Overlooking the wide stern deck was the second navigation bridge, from which a skilled seaman could operate the great winches and drums of cable, could catch and control the hawser on the hydraulically operated rising fairleads, could baby a wallowing oil rig or a mortally wounded liner in a gale or a silky calm.
Against the night sky high above it all, the twin towers replaced the squat single funnel of the old-fashioned salvage tugs – and the illusion of a man-of-war was heightened by the fire cannons on the upper platforms from which the Warlock could throw fifteen hundred tons of sea water an hour on to a burning vessel. From the towers themselves could be swung the boarding ladders over which men could be sent aboard a hulk, and between them was painted the small circular target that marked the miniature heliport. The whole of it, hull and upper decks, was fireproofed so she could survive in the inferno of burning petroleum from a holed tanker or the flaming chemical from a bulk carrier.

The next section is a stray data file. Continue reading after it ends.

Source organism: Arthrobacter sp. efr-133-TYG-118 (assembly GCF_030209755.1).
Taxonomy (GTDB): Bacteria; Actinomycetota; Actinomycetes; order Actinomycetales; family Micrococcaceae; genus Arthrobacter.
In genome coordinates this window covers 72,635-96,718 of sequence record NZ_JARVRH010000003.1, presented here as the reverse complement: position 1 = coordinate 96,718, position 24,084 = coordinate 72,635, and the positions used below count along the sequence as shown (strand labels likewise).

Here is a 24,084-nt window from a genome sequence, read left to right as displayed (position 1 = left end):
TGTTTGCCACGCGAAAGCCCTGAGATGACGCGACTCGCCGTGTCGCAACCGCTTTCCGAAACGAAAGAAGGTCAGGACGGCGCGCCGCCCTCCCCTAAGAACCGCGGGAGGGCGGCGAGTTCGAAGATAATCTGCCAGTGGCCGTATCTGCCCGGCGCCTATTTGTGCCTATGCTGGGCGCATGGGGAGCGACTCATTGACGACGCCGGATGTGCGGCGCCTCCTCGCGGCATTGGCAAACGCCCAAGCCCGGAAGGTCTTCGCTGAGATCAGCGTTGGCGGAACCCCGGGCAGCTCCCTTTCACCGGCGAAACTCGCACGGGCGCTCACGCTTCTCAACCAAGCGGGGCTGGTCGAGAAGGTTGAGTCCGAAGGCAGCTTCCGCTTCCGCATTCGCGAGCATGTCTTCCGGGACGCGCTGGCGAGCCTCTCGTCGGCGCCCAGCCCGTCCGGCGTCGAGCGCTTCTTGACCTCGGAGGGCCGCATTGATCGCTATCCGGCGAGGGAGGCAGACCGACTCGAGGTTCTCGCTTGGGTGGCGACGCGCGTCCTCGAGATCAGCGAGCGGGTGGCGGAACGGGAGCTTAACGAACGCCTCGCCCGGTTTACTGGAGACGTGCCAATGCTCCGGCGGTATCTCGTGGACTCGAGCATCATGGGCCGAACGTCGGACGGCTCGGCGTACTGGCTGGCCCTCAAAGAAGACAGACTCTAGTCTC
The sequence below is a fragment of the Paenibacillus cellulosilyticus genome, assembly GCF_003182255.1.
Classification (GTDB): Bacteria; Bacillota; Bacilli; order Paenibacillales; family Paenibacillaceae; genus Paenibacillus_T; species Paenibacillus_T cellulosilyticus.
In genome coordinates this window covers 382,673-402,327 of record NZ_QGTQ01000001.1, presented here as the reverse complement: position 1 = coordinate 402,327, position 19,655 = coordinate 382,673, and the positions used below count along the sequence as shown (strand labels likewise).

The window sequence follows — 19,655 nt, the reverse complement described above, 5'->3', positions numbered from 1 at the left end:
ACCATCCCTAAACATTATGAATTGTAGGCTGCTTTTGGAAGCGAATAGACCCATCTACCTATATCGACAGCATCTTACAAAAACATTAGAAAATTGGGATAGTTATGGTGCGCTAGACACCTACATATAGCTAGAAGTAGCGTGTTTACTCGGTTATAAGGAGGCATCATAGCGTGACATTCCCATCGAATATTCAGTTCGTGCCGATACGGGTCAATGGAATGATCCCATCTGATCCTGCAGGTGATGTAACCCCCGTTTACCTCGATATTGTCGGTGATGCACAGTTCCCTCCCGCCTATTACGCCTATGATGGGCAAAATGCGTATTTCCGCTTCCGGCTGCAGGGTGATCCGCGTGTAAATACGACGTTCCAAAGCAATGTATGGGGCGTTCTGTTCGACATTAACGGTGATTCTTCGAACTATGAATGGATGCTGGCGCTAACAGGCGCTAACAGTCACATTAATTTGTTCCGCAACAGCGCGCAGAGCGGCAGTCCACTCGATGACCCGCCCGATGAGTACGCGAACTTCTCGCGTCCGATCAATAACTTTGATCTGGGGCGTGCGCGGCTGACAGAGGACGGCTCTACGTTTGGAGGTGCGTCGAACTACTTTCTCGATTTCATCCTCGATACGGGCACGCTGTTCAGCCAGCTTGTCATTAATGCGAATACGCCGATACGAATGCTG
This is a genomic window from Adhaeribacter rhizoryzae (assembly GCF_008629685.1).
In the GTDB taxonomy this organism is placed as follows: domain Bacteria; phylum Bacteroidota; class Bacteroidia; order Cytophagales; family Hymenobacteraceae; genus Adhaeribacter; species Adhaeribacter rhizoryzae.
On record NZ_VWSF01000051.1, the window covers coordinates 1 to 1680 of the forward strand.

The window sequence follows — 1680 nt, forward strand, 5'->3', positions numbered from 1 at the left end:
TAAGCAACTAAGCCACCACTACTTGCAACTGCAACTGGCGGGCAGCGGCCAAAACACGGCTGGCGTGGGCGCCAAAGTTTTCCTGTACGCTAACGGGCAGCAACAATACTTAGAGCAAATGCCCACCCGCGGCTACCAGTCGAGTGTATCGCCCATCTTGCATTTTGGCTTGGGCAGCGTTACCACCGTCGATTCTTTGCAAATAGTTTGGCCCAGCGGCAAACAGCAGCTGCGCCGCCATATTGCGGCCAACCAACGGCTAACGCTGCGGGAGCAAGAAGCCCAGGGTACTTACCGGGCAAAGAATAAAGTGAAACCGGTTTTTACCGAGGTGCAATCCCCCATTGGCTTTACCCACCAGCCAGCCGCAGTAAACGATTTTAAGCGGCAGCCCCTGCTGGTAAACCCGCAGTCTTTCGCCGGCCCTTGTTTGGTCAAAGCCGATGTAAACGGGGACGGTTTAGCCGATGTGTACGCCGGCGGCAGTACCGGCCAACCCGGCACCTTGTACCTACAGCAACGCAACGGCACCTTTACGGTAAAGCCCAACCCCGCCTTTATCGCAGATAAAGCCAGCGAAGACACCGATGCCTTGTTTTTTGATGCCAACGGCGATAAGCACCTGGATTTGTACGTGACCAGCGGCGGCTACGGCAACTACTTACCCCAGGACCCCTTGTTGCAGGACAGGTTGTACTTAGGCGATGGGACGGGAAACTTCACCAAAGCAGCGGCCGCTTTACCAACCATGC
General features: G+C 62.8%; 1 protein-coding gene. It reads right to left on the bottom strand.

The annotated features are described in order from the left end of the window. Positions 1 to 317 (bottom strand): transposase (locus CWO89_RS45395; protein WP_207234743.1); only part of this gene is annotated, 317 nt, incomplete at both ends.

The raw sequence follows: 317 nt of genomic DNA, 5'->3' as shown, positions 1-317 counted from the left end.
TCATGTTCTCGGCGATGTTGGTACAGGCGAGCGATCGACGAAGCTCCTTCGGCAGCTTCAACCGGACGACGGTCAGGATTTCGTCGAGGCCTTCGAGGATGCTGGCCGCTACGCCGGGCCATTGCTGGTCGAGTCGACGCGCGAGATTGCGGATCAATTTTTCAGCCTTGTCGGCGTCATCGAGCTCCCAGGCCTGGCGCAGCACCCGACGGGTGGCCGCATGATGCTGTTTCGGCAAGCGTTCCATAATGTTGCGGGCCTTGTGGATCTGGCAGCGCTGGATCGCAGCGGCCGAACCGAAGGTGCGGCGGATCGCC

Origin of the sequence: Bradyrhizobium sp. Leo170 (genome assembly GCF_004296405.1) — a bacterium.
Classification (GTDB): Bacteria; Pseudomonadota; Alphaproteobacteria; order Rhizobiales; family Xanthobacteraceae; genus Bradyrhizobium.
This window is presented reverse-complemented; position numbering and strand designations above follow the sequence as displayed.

Nicholas Berg felt a little of the despondency and spiritual exhaustion slough away, although his body still ached and his legs carried him stiffly, like those of an old man, as he started towards the gangplank.
‘The hell with them all,’ he thought. ‘I built her and she is strong and good.’
Although it was an hour before midnight, the crew of the Warlock watched him from every vantage point they could find; even the oilers had come up from the engine room when the word reached them, and now loafed unobtrusively on the stern working deck.
David Allen, the First Officer, had placed a hand at the main harbour gates with a photograph of Nicholas Berg and a five-cent piece for the telephone call box beside the gate, and the whole ship was alerted now.
David Allen stood with the Chief Engineer in the glassed wing of the main navigation bridge and they watched the solitary figure pick his way across the shadowy dock, carrying his own case.